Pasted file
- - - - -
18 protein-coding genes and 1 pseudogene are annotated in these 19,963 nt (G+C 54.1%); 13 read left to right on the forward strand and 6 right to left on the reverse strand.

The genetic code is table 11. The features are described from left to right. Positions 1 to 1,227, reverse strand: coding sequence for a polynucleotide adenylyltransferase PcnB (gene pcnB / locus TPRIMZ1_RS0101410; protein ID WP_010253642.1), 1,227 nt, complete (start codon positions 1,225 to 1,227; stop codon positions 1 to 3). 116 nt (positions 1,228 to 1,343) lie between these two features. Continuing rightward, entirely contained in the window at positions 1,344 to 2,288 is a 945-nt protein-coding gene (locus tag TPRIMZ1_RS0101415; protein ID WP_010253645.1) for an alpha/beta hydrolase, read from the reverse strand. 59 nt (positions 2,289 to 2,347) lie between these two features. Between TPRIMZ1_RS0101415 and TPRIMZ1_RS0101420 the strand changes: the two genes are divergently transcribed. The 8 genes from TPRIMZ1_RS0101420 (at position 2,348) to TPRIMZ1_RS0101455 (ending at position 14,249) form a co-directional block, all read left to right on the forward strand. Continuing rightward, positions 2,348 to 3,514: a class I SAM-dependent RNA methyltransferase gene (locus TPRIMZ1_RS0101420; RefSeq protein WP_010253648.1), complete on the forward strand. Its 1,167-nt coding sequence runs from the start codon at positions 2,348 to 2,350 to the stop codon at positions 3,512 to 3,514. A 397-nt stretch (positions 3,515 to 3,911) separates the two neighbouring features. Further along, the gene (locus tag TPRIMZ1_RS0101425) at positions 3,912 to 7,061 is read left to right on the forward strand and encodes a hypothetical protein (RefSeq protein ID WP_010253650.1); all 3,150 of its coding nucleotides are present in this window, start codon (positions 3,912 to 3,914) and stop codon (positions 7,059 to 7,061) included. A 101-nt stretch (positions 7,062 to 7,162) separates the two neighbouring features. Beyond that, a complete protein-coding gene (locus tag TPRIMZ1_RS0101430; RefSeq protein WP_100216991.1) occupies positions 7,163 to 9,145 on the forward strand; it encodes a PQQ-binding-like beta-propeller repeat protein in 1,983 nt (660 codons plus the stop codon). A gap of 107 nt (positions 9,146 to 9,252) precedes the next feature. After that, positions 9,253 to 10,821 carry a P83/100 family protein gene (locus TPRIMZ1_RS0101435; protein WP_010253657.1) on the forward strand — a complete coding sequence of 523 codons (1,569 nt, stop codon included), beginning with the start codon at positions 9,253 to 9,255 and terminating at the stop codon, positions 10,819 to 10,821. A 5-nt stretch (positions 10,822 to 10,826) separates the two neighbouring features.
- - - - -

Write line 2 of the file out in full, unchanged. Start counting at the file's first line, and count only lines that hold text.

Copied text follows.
The genetic code is table 11. The features are described from left to right. Positions 1 to 1,227, reverse strand: coding sequence for a polynucleotide adenylyltransferase PcnB (gene pcnB / locus TPRIMZ1_RS0101410; protein ID WP_010253642.1), 1,227 nt, complete (start codon positions 1,225 to 1,227; stop codon positions 1 to 3). 116 nt (positions 1,228 to 1,343) lie between these two features. Continuing rightward, entirely contained in the window at positions 1,344 to 2,288 is a 945-nt protein-coding gene (locus tag TPRIMZ1_RS0101415; protein ID WP_010253645.1) for an alpha/beta hydrolase, read from the reverse strand. 59 nt (positions 2,289 to 2,347) lie between these two features. Between TPRIMZ1_RS0101415 and TPRIMZ1_RS0101420 the strand changes: the two genes are divergently transcribed. The 8 genes from TPRIMZ1_RS0101420 (at position 2,348) to TPRIMZ1_RS0101455 (ending at position 14,249) form a co-directional block, all read left to right on the forward strand. Continuing rightward, positions 2,348 to 3,514: a class I SAM-dependent RNA methyltransferase gene (locus TPRIMZ1_RS0101420; RefSeq protein WP_010253648.1), complete on the forward strand. Its 1,167-nt coding sequence runs from the start codon at positions 2,348 to 2,350 to the stop codon at positions 3,512 to 3,514. A 397-nt stretch (positions 3,515 to 3,911) separates the two neighbouring features. Further along, the gene (locus tag TPRIMZ1_RS0101425) at positions 3,912 to 7,061 is read left to right on the forward strand and encodes a hypothetical protein (RefSeq protein ID WP_010253650.1); all 3,150 of its coding nucleotides are present in this window, start codon (positions 3,912 to 3,914) and stop codon (positions 7,059 to 7,061) included. A 101-nt stretch (positions 7,062 to 7,162) separates the two neighbouring features. Beyond that, a complete protein-coding gene (locus tag TPRIMZ1_RS0101430; RefSeq protein WP_100216991.1) occupies positions 7,163 to 9,145 on the forward strand; it encodes a PQQ-binding-like beta-propeller repeat protein in 1,983 nt (660 codons plus the stop codon). A gap of 107 nt (positions 9,146 to 9,252) precedes the next feature. After that, positions 9,253 to 10,821 carry a P83/100 family protein gene (locus TPRIMZ1_RS0101435; protein WP_010253657.1) on the forward strand — a complete coding sequence of 523 codons (1,569 nt, stop codon included), beginning with the start codon at positions 9,253 to 9,255 and terminating at the stop codon, positions 10,819 to 10,821. A 5-nt stretch (positions 10,822 to 10,826) separates the two neighbouring features.